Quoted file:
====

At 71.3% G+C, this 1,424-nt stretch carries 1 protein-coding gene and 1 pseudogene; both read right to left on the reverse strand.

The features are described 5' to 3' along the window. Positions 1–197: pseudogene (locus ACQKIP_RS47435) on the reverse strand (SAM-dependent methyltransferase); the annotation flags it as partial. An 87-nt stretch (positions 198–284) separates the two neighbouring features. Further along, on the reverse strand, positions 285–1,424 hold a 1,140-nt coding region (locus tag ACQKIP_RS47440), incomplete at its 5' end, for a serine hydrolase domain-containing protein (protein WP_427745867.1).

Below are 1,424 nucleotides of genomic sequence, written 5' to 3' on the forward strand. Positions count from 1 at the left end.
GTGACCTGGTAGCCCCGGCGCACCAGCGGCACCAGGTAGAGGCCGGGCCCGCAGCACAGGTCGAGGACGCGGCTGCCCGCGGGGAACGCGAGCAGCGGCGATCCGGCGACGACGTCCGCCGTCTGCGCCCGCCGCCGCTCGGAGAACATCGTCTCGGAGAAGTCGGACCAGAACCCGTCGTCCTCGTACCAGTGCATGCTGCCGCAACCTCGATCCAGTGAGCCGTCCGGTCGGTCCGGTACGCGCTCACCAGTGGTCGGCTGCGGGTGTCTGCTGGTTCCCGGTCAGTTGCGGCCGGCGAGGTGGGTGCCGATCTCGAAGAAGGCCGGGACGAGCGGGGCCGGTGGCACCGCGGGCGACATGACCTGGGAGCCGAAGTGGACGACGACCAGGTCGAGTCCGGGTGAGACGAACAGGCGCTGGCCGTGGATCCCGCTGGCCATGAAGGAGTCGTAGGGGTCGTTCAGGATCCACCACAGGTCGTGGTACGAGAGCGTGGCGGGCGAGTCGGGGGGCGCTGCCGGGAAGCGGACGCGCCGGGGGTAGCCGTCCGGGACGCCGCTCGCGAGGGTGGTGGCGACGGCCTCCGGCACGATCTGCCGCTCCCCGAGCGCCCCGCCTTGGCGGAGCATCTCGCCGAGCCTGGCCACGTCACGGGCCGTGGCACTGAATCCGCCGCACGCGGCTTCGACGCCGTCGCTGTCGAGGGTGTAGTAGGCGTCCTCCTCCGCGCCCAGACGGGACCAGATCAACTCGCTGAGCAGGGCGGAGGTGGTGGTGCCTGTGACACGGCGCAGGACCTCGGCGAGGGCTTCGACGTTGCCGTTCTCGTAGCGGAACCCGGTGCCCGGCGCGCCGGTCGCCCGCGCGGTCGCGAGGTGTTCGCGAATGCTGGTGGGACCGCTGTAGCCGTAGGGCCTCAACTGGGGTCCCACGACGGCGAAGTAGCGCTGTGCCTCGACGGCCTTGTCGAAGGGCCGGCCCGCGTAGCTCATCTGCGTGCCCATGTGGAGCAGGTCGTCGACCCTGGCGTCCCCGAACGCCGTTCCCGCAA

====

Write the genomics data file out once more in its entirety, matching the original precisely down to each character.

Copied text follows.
At 71.3% G+C, this 1,424-nt stretch carries 1 protein-coding gene and 1 pseudogene; both read right to left on the reverse strand.

The features are described 5' to 3' along the window. Positions 1–197: pseudogene (locus ACQKIP_RS47435) on the reverse strand (SAM-dependent methyltransferase); the annotation flags it as partial. An 87-nt stretch (positions 198–284) separates the two neighbouring features. Further along, on the reverse strand, positions 285–1,424 hold a 1,140-nt coding region (locus tag ACQKIP_RS47440), incomplete at its 5' end, for a serine hydrolase domain-containing protein (protein WP_427745867.1).

Below are 1,424 nucleotides of genomic sequence, written 5' to 3' on the forward strand. Positions count from 1 at the left end.
GTGACCTGGTAGCCCCGGCGCACCAGCGGCACCAGGTAGAGGCCGGGCCCGCAGCACAGGTCGAGGACGCGGCTGCCCGCGGGGAACGCGAGCAGCGGCGATCCGGCGACGACGTCCGCCGTCTGCGCCCGCCGCCGCTCGGAGAACATCGTCTCGGAGAAGTCGGACCAGAACCCGTCGTCCTCGTACCAGTGCATGCTGCCGCAACCTCGATCCAGTGAGCCGTCCGGTCGGTCCGGTACGCGCTCACCAGTGGTCGGCTGCGGGTGTCTGCTGGTTCCCGGTCAGTTGCGGCCGGCGAGGTGGGTGCCGATCTCGAAGAAGGCCGGGACGAGCGGGGCCGGTGGCACCGCGGGCGACATGACCTGGGAGCCGAAGTGGACGACGACCAGGTCGAGTCCGGGTGAGACGAACAGGCGCTGGCCGTGGATCCCGCTGGCCATGAAGGAGTCGTAGGGGTCGTTCAGGATCCACCACAGGTCGTGGTACGAGAGCGTGGCGGGCGAGTCGGGGGGCGCTGCCGGGAAGCGGACGCGCCGGGGGTAGCCGTCCGGGACGCCGCTCGCGAGGGTGGTGGCGACGGCCTCCGGCACGATCTGCCGCTCCCCGAGCGCCCCGCCTTGGCGGAGCATCTCGCCGAGCCTGGCCACGTCACGGGCCGTGGCACTGAATCCGCCGCACGCGGCTTCGACGCCGTCGCTGTCGAGGGTGTAGTAGGCGTCCTCCTCCGCGCCCAGACGGGACCAGATCAACTCGCTGAGCAGGGCGGAGGTGGTGGTGCCTGTGACACGGCGCAGGACCTCGGCGAGGGCTTCGACGTTGCCGTTCTCGTAGCGGAACCCGGTGCCCGGCGCGCCGGTCGCCCGCGCGGTCGCGAGGTGTTCGCGAATGCTGGTGGGACCGCTGTAGCCGTAGGGCCTCAACTGGGGTCCCACGACGGCGAAGTAGCGCTGTGCCTCGACGGCCTTGTCGAAGGGCCGGCCCGCGTAGCTCATCTGCGTGCCCATGTGGAGCAGGTCGTCGACCCTGGCGTCCCCGAACGCCGTTCCCGCAA